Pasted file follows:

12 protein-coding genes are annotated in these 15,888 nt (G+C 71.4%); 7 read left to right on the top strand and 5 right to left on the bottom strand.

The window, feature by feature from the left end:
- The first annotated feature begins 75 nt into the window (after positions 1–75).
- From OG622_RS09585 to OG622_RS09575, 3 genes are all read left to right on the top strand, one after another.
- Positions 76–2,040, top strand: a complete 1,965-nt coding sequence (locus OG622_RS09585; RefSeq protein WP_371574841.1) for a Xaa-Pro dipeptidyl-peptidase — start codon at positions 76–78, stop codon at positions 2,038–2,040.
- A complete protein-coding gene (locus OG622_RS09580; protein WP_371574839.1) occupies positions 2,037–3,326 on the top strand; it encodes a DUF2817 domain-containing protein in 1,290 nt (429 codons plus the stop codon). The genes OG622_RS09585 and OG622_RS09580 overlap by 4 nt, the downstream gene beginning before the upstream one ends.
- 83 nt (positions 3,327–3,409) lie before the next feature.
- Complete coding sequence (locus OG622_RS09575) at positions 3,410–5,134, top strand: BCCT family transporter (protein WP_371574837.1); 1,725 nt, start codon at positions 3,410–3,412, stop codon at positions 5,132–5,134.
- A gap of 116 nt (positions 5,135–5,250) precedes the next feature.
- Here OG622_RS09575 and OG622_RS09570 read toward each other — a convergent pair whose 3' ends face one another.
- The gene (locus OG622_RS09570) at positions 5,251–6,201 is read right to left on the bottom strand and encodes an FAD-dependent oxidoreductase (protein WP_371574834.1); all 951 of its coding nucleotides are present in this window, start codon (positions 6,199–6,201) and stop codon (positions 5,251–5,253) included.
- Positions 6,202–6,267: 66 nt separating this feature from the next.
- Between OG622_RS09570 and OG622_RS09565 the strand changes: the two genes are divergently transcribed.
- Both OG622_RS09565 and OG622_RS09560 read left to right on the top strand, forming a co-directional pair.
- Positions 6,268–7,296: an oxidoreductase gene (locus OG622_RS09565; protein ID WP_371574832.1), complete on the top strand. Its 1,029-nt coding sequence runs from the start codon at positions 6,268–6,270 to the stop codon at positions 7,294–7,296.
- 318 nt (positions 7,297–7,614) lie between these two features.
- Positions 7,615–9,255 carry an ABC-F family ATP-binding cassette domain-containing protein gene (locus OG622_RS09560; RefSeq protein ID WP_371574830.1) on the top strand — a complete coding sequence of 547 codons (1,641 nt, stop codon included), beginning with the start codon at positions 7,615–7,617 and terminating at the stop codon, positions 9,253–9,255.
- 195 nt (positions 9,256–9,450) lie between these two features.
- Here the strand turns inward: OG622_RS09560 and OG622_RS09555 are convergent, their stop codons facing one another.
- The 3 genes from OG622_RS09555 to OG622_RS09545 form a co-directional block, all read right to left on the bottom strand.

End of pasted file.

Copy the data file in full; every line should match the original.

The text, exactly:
12 protein-coding genes are annotated in these 15,888 nt (G+C 71.4%); 7 read left to right on the top strand and 5 right to left on the bottom strand.

The window, feature by feature from the left end:
- The first annotated feature begins 75 nt into the window (after positions 1–75).
- From OG622_RS09585 to OG622_RS09575, 3 genes are all read left to right on the top strand, one after another.
- Positions 76–2,040, top strand: a complete 1,965-nt coding sequence (locus OG622_RS09585; RefSeq protein WP_371574841.1) for a Xaa-Pro dipeptidyl-peptidase — start codon at positions 76–78, stop codon at positions 2,038–2,040.
- A complete protein-coding gene (locus OG622_RS09580; protein WP_371574839.1) occupies positions 2,037–3,326 on the top strand; it encodes a DUF2817 domain-containing protein in 1,290 nt (429 codons plus the stop codon). The genes OG622_RS09585 and OG622_RS09580 overlap by 4 nt, the downstream gene beginning before the upstream one ends.
- 83 nt (positions 3,327–3,409) lie before the next feature.
- Complete coding sequence (locus OG622_RS09575) at positions 3,410–5,134, top strand: BCCT family transporter (protein WP_371574837.1); 1,725 nt, start codon at positions 3,410–3,412, stop codon at positions 5,132–5,134.
- A gap of 116 nt (positions 5,135–5,250) precedes the next feature.
- Here OG622_RS09575 and OG622_RS09570 read toward each other — a convergent pair whose 3' ends face one another.
- The gene (locus OG622_RS09570) at positions 5,251–6,201 is read right to left on the bottom strand and encodes an FAD-dependent oxidoreductase (protein WP_371574834.1); all 951 of its coding nucleotides are present in this window, start codon (positions 6,199–6,201) and stop codon (positions 5,251–5,253) included.
- Positions 6,202–6,267: 66 nt separating this feature from the next.
- Between OG622_RS09570 and OG622_RS09565 the strand changes: the two genes are divergently transcribed.
- Both OG622_RS09565 and OG622_RS09560 read left to right on the top strand, forming a co-directional pair.
- Positions 6,268–7,296: an oxidoreductase gene (locus OG622_RS09565; protein ID WP_371574832.1), complete on the top strand. Its 1,029-nt coding sequence runs from the start codon at positions 6,268–6,270 to the stop codon at positions 7,294–7,296.
- 318 nt (positions 7,297–7,614) lie between these two features.
- Positions 7,615–9,255 carry an ABC-F family ATP-binding cassette domain-containing protein gene (locus OG622_RS09560; RefSeq protein ID WP_371574830.1) on the top strand — a complete coding sequence of 547 codons (1,641 nt, stop codon included), beginning with the start codon at positions 7,615–7,617 and terminating at the stop codon, positions 9,253–9,255.
- 195 nt (positions 9,256–9,450) lie between these two features.
- Here the strand turns inward: OG622_RS09560 and OG622_RS09555 are convergent, their stop codons facing one another.
- The 3 genes from OG622_RS09555 to OG622_RS09545 form a co-directional block, all read right to left on the bottom strand.